One of the biggest mistakes guardians make with their dog is humanizing them. While it can be fun to enjoy their personalities and pretend as if they were human, treating them as such is harmful. Scolding and punishing dogs is often done without context to the animal. We may assume they know what we mean, but this assumption can be wrong. It is related to the limitations of communication between humans and dogs.
For example, if you come home and a dog has destroyed a couch cushion earlier in the day, you may be angry. You may shout at or punish the dog, but the dog will not know what you are referencing. Their destruction of the cushion may have just been a small bit of fun in their day. From their perspective, you are punishing them for simply being quiet somewhere. This can be very stressful and harmful.
Threatening or aggressive behavior
Learning to recognize and interpret canine language is one of the most important factors in sharing a life with a dog. Dogs and humans do not use language in the same way, but they can communicate. Sound is used in commands and conveying emotions, but body language is very important in canine communication. They use body posture, facial expressions and other physical signs to convey emotions and desires.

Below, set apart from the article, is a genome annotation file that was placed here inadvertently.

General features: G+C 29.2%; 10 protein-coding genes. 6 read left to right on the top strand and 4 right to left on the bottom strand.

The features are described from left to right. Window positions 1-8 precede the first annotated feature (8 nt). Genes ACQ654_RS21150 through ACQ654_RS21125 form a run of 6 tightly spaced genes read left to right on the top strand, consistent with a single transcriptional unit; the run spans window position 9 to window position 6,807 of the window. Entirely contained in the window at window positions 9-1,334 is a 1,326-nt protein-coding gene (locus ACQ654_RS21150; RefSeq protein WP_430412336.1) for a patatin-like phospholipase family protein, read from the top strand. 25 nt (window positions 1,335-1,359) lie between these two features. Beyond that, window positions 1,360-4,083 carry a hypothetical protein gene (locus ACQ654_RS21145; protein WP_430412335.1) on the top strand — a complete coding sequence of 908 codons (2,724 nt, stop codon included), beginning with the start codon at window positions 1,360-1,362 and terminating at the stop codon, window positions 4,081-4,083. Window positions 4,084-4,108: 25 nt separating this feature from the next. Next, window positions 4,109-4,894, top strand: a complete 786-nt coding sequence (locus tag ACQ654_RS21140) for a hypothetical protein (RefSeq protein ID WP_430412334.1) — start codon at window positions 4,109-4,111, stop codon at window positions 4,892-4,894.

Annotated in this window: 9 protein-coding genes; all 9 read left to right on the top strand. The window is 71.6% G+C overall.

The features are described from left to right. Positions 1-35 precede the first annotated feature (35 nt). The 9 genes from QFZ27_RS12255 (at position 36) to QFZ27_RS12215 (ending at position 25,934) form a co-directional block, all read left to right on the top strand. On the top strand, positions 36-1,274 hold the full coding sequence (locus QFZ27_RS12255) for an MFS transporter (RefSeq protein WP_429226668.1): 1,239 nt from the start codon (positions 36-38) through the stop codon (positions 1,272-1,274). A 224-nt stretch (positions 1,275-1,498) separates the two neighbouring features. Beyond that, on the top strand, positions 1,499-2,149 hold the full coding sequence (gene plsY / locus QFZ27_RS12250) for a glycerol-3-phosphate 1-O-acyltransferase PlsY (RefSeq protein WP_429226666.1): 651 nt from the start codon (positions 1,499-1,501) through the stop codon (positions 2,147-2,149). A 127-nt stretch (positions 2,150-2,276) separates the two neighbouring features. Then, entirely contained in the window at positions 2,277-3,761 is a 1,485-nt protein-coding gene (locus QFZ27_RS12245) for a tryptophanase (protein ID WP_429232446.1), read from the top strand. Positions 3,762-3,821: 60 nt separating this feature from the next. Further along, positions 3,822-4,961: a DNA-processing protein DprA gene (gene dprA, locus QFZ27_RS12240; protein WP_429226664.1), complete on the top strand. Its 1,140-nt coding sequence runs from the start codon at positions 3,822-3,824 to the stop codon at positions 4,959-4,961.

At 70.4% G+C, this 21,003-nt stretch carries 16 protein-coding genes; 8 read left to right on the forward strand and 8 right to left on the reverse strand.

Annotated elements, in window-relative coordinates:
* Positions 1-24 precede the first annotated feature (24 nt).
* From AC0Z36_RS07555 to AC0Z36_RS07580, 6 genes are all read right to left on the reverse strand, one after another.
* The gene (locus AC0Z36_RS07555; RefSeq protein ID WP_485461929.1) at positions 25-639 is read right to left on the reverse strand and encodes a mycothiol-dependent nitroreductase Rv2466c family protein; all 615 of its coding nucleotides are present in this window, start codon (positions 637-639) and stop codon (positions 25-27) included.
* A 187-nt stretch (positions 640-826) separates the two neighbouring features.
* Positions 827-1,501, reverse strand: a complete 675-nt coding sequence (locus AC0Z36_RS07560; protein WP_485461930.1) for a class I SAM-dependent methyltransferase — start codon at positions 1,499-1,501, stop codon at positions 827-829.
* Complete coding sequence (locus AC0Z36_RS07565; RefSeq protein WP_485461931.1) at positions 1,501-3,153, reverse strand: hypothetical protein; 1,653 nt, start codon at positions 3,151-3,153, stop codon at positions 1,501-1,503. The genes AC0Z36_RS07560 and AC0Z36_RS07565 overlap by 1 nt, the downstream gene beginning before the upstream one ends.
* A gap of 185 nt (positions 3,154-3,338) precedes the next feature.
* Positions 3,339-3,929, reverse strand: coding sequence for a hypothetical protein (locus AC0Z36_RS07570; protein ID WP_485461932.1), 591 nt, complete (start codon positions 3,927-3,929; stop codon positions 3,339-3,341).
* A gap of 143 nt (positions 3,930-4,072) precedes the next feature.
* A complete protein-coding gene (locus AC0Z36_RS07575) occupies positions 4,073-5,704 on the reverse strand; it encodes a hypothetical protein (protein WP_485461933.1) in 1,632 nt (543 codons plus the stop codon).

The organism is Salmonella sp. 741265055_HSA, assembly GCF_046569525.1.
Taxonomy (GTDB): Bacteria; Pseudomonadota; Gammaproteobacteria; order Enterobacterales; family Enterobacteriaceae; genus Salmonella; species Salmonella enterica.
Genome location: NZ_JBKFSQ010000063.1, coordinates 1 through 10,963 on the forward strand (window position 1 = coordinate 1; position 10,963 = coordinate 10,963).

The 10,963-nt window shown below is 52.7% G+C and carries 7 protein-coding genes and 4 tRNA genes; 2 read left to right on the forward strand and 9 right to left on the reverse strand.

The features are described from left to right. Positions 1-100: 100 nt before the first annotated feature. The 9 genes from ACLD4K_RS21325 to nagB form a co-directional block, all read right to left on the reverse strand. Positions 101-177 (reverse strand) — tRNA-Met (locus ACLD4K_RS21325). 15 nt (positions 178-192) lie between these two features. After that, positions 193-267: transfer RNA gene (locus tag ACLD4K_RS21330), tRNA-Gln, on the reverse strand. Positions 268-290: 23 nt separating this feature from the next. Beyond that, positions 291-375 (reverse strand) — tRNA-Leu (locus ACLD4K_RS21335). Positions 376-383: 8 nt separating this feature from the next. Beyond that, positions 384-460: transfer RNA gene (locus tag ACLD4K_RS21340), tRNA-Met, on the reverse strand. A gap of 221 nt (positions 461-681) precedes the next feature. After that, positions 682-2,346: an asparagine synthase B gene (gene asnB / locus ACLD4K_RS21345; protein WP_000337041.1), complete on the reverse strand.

Some of these are more obvious than others. For example, if a dog is angry, they may gnash their teeth and snarl. However, this is usually after some less-obious signs. Dogs use calming signals to try to defuse certain perceived aggressions. They may look away or yawn to do so, only becoming aggressive when the perceived threat increases.
Since much of the language of dogs is misunderstood by guardians, punishing them can make things worse. If we punish them for snarling or growling, they may feel under attack. In the future, they are more likely to go directly to aggression as a form of expression, which can be dangerous.
Impaired bond between dog and guardian
One of the most obvious consequences of systematic and abusive punishment is the destruction of the bond between the dog and their guardian. A dog that does not feel understood and who is frequently punished will not trust their guardian. Their attitude can become cautious at first and may even turn to aggression.